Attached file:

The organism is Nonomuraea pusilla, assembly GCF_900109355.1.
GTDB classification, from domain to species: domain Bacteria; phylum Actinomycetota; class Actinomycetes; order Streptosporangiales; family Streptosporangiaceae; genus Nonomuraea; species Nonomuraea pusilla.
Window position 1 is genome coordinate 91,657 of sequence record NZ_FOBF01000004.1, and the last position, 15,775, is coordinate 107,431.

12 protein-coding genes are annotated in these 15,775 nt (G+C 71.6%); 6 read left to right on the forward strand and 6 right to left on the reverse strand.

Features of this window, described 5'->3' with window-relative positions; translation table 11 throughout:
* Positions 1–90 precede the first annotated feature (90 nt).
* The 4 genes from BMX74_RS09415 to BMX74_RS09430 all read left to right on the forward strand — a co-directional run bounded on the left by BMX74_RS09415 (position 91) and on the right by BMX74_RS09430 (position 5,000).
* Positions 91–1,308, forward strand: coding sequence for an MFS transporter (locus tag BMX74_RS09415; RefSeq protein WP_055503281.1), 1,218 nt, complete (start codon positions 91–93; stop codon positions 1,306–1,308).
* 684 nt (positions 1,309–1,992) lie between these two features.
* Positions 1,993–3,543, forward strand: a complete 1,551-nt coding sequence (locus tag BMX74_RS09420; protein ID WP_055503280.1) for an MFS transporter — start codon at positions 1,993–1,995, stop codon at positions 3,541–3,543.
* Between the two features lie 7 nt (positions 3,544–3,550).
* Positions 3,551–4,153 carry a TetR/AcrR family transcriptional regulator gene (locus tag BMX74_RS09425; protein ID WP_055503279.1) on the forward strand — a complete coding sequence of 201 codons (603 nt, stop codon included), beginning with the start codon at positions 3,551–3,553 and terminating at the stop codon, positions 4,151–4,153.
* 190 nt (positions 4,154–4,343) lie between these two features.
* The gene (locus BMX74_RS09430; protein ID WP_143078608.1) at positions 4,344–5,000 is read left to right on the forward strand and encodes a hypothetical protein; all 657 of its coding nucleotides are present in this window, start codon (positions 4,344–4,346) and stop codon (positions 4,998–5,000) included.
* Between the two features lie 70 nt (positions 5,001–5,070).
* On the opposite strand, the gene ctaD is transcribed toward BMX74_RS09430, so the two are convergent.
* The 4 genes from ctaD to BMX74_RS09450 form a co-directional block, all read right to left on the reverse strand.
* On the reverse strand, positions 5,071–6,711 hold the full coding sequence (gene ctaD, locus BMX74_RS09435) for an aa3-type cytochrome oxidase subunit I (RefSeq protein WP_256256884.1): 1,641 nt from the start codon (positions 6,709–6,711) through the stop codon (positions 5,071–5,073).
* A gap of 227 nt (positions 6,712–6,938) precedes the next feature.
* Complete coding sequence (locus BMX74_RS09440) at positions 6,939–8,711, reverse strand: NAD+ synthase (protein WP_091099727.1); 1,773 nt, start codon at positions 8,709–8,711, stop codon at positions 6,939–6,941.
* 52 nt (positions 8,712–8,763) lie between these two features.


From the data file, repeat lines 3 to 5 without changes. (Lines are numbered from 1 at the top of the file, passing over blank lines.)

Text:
Window position 1 is genome coordinate 91,657 of sequence record NZ_FOBF01000004.1, and the last position, 15,775, is coordinate 107,431.

12 protein-coding genes are annotated in these 15,775 nt (G+C 71.6%); 6 read left to right on the forward strand and 6 right to left on the reverse strand.

Features of this window, described 5'->3' with window-relative positions; translation table 11 throughout: